# Begging the question

(Redirected from Circular argument)

In logic, begging the question (also called petitio principii) has traditionally described a type of logical fallacy (classified as a material fallacy in the Aristotelian System) in which the proposition to be proved is assumed implicitly or explicitly in one of the premises ([1] (http://www.nizkor.org/features/fallacies/begging-the-question.html) [2] (http://skepdic.com/begging.html) [3] (http://www.datanation.com/fallacies/begging.htm) [4] (http://www2.sjsu.edu/depts/itl/graphics/adhom/circular.html) [5] (http://dictionary.reference.com/search?r=2&q=beg%20the%20question) [6] (http://dictionary.oed.com/cgi/entry/50019564?query_type=word&queryword=begging&first=1&max_to_show=10&sort_type=alpha&result_place=1&search_id=70aG-OepAIa-8279&hilite=50019564)). Begging the question is related to the fallacy known as circular argument, circulus in probando, vicious circle or circular reasoning. As a concept in logic the first known definition in the West is by the Greek philosopher Aristotle around 350 B.C., in his book Prior Analytics.

The term is usually not used to describe the broader fallacy that occurs when the evidence given for a proposition is as much in need of proof as the proposition itself: the more accepted classification for such arguments is as a Fallacy of many questions.

There is controversy over the modern everyday usage of to beg the question, which means something entirely different (see below).

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## History

The term itself was translated into English from Latin in the 16th century. The Latin version, Petitio Principii (petitio: petition, request; principii, genitive of principium: beginning, basis, premise of an argument), literally means "a request for the beginning or premise." That is, the premise depends on the truth of the very matter in question.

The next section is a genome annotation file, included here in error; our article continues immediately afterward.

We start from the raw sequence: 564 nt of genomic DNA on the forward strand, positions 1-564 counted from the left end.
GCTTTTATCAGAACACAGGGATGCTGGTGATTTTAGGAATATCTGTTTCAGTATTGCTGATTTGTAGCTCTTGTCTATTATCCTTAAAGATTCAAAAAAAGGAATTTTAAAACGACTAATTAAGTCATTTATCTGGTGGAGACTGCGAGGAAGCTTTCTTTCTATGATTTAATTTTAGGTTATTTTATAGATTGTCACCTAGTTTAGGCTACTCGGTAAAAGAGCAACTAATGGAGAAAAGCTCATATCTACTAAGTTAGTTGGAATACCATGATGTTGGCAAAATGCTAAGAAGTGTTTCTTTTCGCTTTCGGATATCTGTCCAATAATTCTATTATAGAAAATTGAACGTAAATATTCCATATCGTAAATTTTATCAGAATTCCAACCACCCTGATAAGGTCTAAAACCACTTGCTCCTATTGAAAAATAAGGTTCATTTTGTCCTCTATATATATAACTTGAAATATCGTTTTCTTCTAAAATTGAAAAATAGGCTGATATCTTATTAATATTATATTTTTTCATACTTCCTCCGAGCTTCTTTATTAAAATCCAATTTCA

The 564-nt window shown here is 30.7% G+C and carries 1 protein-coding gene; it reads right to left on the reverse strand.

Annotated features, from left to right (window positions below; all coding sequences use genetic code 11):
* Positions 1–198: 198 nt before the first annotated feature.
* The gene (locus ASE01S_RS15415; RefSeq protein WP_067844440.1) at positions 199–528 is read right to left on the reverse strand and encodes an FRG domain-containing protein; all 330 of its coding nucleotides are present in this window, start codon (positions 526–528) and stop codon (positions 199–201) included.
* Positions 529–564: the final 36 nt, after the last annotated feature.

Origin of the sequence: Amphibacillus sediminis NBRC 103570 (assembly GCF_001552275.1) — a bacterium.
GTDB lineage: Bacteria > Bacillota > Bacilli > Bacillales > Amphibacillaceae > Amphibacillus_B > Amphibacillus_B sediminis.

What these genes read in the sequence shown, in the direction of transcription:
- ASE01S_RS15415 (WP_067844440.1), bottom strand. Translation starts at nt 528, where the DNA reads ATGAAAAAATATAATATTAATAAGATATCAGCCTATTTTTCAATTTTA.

The Latin phrase comes from the Greek en archei aiteisthai in Aristole's Prior Analytics II xvi:

"Begging or assuming the point at issue consists (to take the expression in its widest sense) in failing to demonstrate the required proposition. But there are several other ways in which this may happen; for example, if the argument has not taken syllogistic form at all, he may argue from premises which are less known or equally unknown, or he may establish the antecedent by means of its consequents; for demonstration proceeds from what is more certain and is prior. Now begging the question is none of these. [...] If, however, the relation of B to C is such that they are identical, or that they are clearly convertible, or that one applies to the other, then he is begging the point at issue.... [B]egging the question is proving what is not self-evident by means of itself..."

Fowler's Deductive Logic (1887) argues that the Latin origin is more properly Petitio Quæsiti which is literally "begging the question".

## An example

"That begs the question" is an apt reply when a circular argument is used within one Syllogism. That is, when the deduction contains a proposition that assumes the very thing the argument aims to prove; in essence, the proposition is used to prove itself, a tactic which in its simplest form is not very persuasive. For example here is an attempt to prove that Paul is telling the truth:

• Suppose Paul is not lying when he speaks.
• Paul is speaking.
• Therefore, Paul is telling the truth.

These statements are logical, but they do nothing to convince one of the truthfulness of the speaker. The problem is that in seeking to prove Paul's truthfulness, the speaker asks his audience to assume that Paul is telling the truth, so this actually proves "If Paul is not lying, then Paul is telling the truth."